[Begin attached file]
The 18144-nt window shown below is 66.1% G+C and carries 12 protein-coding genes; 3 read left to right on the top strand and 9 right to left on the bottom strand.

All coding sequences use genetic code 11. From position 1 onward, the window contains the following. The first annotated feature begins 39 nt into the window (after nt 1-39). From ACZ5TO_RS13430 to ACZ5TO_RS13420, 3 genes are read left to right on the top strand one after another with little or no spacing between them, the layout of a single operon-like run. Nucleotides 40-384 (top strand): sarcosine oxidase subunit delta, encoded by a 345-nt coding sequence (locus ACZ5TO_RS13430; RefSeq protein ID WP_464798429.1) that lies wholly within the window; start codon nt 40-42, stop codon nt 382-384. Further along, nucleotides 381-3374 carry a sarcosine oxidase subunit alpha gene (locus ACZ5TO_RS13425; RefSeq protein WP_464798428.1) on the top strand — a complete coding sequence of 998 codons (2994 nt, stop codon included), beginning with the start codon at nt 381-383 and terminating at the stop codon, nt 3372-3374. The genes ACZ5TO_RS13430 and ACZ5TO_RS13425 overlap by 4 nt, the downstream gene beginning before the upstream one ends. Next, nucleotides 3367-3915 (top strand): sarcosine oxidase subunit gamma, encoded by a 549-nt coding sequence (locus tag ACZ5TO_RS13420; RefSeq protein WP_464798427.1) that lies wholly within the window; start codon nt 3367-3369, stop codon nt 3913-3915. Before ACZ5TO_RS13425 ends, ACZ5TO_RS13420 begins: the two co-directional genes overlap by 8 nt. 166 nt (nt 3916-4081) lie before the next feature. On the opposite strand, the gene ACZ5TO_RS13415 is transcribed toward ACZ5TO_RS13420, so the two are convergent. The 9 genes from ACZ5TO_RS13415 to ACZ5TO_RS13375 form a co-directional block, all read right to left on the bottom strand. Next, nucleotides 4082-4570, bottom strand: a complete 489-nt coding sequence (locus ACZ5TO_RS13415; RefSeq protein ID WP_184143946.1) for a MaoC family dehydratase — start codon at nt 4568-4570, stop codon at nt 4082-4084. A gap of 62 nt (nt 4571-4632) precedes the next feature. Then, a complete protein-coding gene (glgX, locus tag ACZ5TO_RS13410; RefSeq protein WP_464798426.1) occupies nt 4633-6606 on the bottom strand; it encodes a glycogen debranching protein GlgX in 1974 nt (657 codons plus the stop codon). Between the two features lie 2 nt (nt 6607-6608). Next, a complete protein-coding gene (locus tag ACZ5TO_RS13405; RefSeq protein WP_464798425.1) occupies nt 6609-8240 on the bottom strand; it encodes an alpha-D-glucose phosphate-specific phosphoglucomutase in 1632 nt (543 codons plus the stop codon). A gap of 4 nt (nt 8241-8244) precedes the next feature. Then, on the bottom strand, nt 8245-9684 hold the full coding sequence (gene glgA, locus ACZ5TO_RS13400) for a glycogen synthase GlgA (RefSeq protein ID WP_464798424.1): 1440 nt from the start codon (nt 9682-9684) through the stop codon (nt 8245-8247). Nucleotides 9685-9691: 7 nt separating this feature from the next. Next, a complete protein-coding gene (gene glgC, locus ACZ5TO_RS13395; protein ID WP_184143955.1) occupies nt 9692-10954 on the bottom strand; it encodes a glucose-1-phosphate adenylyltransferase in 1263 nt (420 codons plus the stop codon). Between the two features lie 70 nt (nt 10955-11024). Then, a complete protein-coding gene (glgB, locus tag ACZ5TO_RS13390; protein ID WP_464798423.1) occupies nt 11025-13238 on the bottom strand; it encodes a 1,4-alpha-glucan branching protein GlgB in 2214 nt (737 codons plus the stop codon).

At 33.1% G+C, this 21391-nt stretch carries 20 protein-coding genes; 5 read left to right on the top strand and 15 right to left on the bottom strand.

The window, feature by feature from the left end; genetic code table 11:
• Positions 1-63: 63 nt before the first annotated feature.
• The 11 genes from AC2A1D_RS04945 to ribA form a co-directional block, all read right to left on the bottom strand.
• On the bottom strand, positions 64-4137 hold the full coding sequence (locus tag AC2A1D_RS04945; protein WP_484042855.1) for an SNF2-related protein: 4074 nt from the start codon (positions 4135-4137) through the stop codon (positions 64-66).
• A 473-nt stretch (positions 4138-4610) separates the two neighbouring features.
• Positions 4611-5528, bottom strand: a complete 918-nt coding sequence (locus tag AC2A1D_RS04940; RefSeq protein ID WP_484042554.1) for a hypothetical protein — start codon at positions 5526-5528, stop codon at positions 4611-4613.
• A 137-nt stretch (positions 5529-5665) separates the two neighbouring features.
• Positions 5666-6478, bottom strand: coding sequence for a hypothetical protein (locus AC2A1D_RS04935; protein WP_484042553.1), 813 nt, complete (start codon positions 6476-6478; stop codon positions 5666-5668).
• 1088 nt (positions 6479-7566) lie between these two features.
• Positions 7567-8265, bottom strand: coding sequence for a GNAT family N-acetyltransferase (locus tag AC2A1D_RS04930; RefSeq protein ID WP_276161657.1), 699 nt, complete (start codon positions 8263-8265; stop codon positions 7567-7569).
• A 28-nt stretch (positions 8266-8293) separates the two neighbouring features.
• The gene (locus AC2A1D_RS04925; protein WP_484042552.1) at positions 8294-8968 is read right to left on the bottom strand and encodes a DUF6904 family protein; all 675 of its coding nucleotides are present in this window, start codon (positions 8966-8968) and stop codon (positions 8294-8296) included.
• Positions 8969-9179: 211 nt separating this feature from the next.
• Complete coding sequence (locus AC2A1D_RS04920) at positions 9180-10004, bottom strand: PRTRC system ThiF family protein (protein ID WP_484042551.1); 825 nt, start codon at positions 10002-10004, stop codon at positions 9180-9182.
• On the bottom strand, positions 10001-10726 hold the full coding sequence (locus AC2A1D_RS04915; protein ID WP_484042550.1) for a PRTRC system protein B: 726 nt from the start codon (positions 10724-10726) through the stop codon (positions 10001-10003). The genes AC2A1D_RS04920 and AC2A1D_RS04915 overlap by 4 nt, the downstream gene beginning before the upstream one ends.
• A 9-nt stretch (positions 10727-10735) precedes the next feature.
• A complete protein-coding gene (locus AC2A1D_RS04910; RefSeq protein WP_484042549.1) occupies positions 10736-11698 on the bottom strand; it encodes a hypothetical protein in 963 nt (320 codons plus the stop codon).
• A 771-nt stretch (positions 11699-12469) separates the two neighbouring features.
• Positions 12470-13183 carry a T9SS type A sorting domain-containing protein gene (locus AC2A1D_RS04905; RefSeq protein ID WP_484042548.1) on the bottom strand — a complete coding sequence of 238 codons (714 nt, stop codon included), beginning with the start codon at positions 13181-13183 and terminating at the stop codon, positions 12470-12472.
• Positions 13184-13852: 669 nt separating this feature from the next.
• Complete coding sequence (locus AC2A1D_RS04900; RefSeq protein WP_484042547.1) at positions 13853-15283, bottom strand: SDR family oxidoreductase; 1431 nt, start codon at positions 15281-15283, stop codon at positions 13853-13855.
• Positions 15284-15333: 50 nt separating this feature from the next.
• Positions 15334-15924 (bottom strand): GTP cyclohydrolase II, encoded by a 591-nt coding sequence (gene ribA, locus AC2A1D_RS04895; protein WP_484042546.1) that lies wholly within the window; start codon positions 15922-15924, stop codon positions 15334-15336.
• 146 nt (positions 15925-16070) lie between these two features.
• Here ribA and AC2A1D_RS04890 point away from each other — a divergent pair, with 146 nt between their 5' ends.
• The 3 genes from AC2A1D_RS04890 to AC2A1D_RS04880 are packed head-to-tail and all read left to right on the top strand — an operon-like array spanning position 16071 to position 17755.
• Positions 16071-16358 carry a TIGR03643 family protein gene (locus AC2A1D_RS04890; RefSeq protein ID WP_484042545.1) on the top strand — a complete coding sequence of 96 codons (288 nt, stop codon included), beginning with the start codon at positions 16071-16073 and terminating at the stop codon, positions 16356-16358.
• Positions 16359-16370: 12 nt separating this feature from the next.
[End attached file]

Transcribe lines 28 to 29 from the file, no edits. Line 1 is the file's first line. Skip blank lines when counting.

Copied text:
• Here ribA and AC2A1D_RS04890 point away from each other — a divergent pair, with 146 nt between their 5' ends.
• The 3 genes from AC2A1D_RS04890 to AC2A1D_RS04880 are packed head-to-tail and all read left to right on the top strand — an operon-like array spanning position 16071 to position 17755.